Intracranial aminosenktide blocks renin-induced sodium appetite in the rat neonate

M. Leshem, M. Massi, S. Del Canho

Research output: Contribution to journalArticlepeer-review


Sodium hunger in rats can be evoked by activation of brain renin-angiotensin as early as 72 h postnatally. In adults sodium hunger is inhibited by intracranial injection (pICV) of tackykinins, but it is not known whether this occurs in the early postnatal period. We stimulated sodium hunger in 72-h-old rat neonates with renin (100 ng, pICV) and tested the effect of the NK3 agonist aminosenktide (AS, 100 ng, pICV) on the appetite. AS blocked the renin-enhanced intake of orally infused 6% NaCl while leaving water intake unaffected. The effect is specific to salt and not fluids since in a second experiment AS blocked renin-enhanced licking of solid NaCl. These results show that aminosenktide inhibits salt hunger before it can be expressed in response to sodium depletion at 12 days-of-age, which AS suppresses in adults. Thus, in addition to brain angiotensin, the tachykinin substrates that mediate salt appetite in medial amygdala and stria terminalis are functional 72 h postnatally in the rat.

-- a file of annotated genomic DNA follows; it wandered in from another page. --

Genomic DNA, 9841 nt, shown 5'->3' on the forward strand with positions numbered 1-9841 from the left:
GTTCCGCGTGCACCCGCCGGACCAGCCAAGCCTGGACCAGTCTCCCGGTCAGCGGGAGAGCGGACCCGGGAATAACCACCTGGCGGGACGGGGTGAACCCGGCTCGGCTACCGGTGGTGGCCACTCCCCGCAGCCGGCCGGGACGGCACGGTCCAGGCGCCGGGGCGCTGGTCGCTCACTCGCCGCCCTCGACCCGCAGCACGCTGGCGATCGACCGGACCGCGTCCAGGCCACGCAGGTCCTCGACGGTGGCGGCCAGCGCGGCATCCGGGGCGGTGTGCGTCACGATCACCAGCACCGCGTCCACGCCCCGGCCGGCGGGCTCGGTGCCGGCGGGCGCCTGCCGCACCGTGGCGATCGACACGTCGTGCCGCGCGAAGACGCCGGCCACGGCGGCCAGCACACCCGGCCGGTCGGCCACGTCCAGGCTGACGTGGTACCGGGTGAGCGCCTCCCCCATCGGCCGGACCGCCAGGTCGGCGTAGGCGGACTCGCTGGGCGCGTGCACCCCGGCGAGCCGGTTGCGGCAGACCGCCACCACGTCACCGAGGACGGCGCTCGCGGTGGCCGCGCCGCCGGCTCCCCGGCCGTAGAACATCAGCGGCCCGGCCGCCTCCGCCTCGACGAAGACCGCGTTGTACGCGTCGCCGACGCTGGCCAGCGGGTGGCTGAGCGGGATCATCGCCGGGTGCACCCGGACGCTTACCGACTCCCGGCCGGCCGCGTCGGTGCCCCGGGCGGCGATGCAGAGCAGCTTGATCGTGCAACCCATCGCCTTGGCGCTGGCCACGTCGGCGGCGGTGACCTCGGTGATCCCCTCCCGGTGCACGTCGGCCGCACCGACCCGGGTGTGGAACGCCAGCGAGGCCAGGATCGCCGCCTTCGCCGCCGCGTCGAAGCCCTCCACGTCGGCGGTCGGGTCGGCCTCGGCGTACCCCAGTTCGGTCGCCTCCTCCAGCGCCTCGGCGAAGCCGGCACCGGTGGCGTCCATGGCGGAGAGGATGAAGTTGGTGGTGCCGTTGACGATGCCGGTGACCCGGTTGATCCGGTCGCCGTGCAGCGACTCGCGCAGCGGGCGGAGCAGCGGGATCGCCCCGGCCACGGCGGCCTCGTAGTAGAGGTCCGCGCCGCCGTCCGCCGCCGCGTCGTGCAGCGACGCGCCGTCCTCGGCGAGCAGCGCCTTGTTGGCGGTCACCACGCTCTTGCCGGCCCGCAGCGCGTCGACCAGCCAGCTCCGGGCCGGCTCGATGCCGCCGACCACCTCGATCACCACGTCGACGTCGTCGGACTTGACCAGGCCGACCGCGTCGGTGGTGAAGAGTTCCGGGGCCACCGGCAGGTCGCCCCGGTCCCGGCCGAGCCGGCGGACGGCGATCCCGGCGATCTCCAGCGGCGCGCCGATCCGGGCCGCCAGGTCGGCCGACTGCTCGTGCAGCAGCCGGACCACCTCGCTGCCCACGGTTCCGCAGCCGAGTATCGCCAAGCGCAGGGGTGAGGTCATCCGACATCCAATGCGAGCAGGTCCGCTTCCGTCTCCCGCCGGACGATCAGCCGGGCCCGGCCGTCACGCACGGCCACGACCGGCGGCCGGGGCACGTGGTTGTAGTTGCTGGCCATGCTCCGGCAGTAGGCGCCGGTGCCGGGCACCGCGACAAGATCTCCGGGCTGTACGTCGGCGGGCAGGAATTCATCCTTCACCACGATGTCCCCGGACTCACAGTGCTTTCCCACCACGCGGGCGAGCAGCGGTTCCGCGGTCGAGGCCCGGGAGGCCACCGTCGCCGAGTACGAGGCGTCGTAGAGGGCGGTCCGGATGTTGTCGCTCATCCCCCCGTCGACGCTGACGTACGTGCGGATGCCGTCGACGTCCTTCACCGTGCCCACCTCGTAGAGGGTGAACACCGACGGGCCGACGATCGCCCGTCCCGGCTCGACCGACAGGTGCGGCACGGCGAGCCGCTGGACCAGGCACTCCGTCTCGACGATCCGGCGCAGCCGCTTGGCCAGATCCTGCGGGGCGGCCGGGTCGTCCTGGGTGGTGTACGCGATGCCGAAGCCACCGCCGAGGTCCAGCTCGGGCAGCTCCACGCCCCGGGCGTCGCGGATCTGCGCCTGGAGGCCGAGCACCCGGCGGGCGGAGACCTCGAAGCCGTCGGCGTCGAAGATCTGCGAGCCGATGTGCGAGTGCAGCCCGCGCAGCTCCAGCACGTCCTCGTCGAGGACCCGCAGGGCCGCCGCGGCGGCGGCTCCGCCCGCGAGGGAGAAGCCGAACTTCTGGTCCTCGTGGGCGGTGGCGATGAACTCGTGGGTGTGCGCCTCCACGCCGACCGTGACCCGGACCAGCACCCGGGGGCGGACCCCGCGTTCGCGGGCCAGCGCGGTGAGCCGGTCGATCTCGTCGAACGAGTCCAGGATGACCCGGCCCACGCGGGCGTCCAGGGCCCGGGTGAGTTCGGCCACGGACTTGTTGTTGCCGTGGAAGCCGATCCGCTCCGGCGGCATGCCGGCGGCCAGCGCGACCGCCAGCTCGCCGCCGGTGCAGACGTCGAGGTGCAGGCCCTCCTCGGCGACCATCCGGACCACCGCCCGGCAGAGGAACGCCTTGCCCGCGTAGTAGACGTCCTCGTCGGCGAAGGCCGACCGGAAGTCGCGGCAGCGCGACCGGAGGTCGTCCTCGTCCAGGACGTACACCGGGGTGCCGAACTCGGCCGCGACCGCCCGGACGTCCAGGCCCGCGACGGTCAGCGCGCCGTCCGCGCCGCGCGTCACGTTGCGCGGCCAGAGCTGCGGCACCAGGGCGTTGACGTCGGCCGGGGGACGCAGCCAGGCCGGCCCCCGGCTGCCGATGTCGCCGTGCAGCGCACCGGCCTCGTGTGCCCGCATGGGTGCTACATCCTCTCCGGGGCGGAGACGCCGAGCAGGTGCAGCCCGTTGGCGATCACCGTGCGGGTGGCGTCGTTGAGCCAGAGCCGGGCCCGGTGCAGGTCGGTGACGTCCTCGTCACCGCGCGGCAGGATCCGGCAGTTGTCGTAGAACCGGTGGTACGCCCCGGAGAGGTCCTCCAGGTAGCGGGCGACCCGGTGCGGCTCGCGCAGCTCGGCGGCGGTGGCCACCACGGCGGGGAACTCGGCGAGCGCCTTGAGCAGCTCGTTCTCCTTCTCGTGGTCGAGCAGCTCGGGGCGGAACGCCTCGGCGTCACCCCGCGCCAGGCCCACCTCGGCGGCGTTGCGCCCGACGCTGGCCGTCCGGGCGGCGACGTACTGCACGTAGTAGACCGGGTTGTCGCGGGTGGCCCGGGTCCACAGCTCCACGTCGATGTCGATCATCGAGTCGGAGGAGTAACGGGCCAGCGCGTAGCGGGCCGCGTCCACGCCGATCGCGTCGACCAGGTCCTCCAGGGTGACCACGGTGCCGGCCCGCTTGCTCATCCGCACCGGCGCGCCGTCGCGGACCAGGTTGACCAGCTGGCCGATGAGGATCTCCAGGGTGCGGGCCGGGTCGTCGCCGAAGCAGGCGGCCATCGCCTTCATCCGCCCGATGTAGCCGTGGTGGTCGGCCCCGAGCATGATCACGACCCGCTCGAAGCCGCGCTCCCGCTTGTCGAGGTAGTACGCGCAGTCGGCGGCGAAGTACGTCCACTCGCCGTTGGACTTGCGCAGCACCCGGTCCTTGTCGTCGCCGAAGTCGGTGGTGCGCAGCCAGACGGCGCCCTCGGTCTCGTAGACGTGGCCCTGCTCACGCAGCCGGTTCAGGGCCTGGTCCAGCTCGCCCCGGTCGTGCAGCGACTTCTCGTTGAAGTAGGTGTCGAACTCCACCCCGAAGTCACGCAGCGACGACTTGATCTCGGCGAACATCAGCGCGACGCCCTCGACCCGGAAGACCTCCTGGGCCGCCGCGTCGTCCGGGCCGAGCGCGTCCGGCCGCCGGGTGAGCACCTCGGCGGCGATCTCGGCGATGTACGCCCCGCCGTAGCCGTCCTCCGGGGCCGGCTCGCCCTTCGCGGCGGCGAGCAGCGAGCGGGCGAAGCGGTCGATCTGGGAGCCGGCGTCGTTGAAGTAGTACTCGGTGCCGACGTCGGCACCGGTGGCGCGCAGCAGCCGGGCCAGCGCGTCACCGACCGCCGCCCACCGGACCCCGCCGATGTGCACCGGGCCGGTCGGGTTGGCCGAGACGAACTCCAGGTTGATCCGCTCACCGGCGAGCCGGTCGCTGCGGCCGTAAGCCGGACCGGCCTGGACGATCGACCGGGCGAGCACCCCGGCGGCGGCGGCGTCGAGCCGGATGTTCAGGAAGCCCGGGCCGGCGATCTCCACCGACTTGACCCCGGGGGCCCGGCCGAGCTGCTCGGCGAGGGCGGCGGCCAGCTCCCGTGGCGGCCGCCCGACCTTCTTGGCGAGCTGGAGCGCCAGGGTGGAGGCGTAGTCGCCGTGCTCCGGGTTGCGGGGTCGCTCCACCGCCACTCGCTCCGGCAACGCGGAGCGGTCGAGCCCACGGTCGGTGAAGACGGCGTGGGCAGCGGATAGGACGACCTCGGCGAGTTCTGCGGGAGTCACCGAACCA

Original languageEnglish
Pages (from-to)88
Number of pages1
Issue number1
StatePublished - 1995

ASJC Scopus subject areas

  • General Psychology
  • Nutrition and Dietetics


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